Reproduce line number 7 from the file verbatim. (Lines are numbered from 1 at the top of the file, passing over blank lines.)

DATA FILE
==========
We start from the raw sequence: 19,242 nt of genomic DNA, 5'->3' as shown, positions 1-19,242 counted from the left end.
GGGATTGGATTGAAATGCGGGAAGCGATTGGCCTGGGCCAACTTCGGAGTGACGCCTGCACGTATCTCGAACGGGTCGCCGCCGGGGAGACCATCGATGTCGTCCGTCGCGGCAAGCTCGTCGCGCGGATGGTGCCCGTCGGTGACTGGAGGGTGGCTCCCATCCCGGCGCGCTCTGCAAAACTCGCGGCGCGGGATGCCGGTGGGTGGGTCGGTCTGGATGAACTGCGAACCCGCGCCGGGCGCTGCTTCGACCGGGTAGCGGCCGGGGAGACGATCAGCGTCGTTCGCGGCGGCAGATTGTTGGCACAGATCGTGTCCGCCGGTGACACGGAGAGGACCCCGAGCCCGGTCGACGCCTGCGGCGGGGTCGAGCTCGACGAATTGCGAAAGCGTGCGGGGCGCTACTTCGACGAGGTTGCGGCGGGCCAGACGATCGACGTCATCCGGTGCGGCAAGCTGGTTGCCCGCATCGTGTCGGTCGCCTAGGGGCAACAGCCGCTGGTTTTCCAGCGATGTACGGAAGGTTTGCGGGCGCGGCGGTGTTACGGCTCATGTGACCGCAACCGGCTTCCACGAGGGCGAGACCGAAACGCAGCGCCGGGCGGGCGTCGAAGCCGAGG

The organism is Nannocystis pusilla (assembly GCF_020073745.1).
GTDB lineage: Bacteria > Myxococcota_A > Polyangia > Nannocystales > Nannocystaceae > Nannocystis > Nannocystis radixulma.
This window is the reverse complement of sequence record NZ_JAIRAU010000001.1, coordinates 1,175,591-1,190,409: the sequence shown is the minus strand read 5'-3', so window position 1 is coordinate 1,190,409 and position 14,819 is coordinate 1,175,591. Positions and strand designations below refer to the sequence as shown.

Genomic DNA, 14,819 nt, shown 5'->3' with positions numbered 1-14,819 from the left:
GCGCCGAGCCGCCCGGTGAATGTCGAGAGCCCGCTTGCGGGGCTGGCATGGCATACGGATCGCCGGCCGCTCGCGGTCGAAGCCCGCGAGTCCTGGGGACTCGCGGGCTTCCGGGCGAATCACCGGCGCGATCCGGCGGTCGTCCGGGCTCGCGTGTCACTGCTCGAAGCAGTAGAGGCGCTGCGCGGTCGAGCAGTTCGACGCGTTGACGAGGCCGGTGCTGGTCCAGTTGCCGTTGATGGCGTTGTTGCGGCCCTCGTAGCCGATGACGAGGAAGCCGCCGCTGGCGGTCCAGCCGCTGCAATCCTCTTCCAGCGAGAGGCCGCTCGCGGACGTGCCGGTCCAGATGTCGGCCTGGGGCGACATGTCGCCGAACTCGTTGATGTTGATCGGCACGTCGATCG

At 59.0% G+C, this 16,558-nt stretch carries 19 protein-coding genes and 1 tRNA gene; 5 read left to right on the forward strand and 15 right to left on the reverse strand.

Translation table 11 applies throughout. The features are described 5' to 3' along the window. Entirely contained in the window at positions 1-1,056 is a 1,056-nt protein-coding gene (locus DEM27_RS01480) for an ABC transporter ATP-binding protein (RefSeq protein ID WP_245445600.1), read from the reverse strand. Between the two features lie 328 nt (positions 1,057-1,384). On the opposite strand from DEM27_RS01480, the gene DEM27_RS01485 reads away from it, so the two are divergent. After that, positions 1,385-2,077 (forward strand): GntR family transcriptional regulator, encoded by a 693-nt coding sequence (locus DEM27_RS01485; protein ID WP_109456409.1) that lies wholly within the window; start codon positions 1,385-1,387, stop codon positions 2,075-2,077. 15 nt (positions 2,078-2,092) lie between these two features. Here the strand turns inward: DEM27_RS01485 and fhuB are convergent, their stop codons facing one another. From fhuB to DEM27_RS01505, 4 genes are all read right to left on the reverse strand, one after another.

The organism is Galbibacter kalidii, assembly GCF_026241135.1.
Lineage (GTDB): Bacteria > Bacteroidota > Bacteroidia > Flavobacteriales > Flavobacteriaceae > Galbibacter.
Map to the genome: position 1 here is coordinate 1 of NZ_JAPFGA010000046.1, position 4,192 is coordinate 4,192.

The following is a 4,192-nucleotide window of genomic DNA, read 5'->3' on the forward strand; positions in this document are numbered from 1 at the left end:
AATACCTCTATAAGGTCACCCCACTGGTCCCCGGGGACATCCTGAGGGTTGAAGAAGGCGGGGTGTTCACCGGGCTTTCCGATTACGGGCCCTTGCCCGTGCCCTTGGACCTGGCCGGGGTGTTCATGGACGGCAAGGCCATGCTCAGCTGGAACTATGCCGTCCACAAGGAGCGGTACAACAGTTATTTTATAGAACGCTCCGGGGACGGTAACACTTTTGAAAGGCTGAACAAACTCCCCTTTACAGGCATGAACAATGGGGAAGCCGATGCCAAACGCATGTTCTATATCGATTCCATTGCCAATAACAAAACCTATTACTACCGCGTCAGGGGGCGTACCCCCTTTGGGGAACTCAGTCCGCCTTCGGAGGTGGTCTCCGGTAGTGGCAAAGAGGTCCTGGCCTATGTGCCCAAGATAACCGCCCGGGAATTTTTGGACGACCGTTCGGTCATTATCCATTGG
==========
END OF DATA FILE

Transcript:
GCGCCGAGCCGCCCGGTGAATGTCGAGAGCCCGCTTGCGGGGCTGGCATGGCATACGGATCGCCGGCCGCTCGCGGTCGAAGCCCGCGAGTCCTGGGGACTCGCGGGCTTCCGGGCGAATCACCGGCGCGATCCGGCGGTCGTCCGGGCTCGCGTGTCACTGCTCGAAGCAGTAGAGGCGCTGCGCGGTCGAGCAGTTCGACGCGTTGACGAGGCCGGTGCTGGTCCAGTTGCCGTTGATGGCGTTGTTGCGGCCCTCGTAGCCGATGACGAGGAAGCCGCCGCTGGCGGTCCAGCCGCTGCAATCCTCTTCCAGCGAGAGGCCGCTCGCGGACGTGCCGGTCCAGATGTCGGCCTGGGGCGACATGTCGCCGAACTCGTTGATGTTGATCGGCACGTCGATCG